Here are some assets that you hopefully already have: a calling to tell the truth, your self-respect, and your family. The other end of the barbell is for the high-risk stuff. And one of the things you should put there, believe it or not, is pastoral ministry.
Pastoral ministry is risky business. If you mistake it for something you can’t afford to lose, you run the risk of losing the things that you really can’t afford to lose.
Most of the people that tell you to “go all in” on pastoral ministry don’t see things this way. But “all-in” is a formula for losing it all. Going all-in is rash. You set yourself up to betray your true assets. Here’s how it works.
Guys that go all in discover after a few years that they have a wife, a few kids, a mortgage, along with some other bills, and a high-risk job that barely makes ends meet. When these guys discover how fragile they are, they become highly susceptible to suggestion.
Here’s a quick low-grade example of how this works (nothing like losing your head, but it could come to that): Rev. Smith has a highly opinionated member (OM for short) that also happens to be the largest donor in his small congregation. OM decides it would be great to have Hillsong music in worship because their music is “peppy” and the kids will like it. (OM has a son that doesn’t want to come to church anymore.) Rev. Smith knows that the music is actually sappy, besides that, it’s borderline Gnostic. So what should he do? He has a choice that seems to place the material interests of his family and his church over against his convictions.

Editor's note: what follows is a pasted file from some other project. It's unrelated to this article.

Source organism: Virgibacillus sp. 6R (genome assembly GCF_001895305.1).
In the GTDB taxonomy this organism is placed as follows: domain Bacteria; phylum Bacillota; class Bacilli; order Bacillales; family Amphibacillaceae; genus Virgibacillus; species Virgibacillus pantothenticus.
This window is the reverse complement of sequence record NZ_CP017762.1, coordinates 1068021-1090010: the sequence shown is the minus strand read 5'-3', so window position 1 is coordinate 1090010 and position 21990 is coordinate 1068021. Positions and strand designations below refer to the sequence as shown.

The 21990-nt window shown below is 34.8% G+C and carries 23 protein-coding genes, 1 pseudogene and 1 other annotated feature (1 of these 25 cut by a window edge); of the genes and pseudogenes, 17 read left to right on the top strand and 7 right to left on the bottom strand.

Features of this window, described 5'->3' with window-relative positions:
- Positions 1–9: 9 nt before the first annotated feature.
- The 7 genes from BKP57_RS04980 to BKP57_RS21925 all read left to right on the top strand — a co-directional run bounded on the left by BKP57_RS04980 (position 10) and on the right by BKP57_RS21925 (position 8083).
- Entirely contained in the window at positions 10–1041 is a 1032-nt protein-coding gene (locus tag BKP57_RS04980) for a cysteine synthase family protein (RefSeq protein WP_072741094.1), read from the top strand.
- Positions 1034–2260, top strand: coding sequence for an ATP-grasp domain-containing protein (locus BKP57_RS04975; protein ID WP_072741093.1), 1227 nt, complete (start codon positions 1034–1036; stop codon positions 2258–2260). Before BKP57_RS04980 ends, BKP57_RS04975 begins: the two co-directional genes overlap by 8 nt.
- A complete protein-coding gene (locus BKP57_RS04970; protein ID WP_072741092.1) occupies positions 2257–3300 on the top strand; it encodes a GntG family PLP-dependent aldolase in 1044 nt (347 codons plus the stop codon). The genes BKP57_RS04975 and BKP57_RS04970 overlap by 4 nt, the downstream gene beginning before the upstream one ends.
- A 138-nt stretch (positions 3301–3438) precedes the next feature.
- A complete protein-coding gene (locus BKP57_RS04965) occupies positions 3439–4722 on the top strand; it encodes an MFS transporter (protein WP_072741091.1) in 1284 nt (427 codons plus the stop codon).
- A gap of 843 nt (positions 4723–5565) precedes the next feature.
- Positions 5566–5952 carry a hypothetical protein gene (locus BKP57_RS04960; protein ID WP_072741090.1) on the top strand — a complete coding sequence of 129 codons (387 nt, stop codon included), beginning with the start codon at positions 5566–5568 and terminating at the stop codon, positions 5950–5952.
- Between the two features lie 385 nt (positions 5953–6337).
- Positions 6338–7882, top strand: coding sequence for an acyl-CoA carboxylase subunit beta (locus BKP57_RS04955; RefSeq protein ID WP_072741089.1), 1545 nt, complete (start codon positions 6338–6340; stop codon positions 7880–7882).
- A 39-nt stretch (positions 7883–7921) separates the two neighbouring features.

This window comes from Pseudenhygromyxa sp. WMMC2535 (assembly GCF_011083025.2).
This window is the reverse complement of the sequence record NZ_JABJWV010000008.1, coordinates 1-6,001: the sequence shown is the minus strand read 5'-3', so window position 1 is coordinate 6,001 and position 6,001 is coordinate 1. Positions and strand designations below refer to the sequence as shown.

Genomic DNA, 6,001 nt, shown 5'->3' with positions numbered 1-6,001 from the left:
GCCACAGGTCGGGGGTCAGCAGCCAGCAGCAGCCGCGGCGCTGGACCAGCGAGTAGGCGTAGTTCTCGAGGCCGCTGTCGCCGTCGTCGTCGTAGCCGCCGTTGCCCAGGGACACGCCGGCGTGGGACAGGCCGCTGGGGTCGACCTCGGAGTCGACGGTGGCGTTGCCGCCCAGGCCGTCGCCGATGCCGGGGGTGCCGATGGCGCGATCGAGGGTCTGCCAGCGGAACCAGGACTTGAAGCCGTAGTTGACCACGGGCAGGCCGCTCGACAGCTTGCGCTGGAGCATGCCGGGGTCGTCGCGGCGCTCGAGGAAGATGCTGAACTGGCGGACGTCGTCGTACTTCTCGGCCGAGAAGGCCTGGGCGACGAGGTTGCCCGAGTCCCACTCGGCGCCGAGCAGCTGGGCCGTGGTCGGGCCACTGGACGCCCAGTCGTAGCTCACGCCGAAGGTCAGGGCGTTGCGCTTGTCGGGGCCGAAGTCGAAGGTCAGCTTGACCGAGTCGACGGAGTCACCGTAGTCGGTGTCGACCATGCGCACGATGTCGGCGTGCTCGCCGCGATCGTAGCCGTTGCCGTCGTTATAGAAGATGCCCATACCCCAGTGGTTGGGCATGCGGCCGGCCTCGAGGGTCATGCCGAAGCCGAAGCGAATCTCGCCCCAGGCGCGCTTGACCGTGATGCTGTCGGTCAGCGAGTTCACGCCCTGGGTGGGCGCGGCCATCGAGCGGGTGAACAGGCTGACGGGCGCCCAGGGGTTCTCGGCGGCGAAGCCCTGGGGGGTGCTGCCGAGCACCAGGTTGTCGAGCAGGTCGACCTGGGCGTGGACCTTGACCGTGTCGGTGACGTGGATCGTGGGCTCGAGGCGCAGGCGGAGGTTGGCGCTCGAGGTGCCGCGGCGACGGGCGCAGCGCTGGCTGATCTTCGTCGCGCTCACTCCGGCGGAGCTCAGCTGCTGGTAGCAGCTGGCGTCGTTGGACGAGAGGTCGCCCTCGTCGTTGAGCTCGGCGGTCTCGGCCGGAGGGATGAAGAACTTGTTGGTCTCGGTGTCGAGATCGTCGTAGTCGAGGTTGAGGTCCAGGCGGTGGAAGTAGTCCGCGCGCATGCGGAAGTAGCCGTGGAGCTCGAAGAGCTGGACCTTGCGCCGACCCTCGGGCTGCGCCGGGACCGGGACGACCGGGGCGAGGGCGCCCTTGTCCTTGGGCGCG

Wouldn’t it have been a wise precaution for Rev. Smith to have so ordered his life so as to keep the material interests of his family on the same side of the barbell as his convictions?
Most guys fail to think of that until it is too late. And the reason for that is this—they think that their paycheck is what makes them financially secure. They’ve located it on the safe side of the barbell (primarily because a deposit predictably shows up in their bank account every month). But in truth, it is the riskiest thing in their lives. It can be cut off in an instant.
What they need is something of a counterweight to their paycheck on the protected side of the barbell, something that they can really call their own. Please allow me to explain with an example from my own life.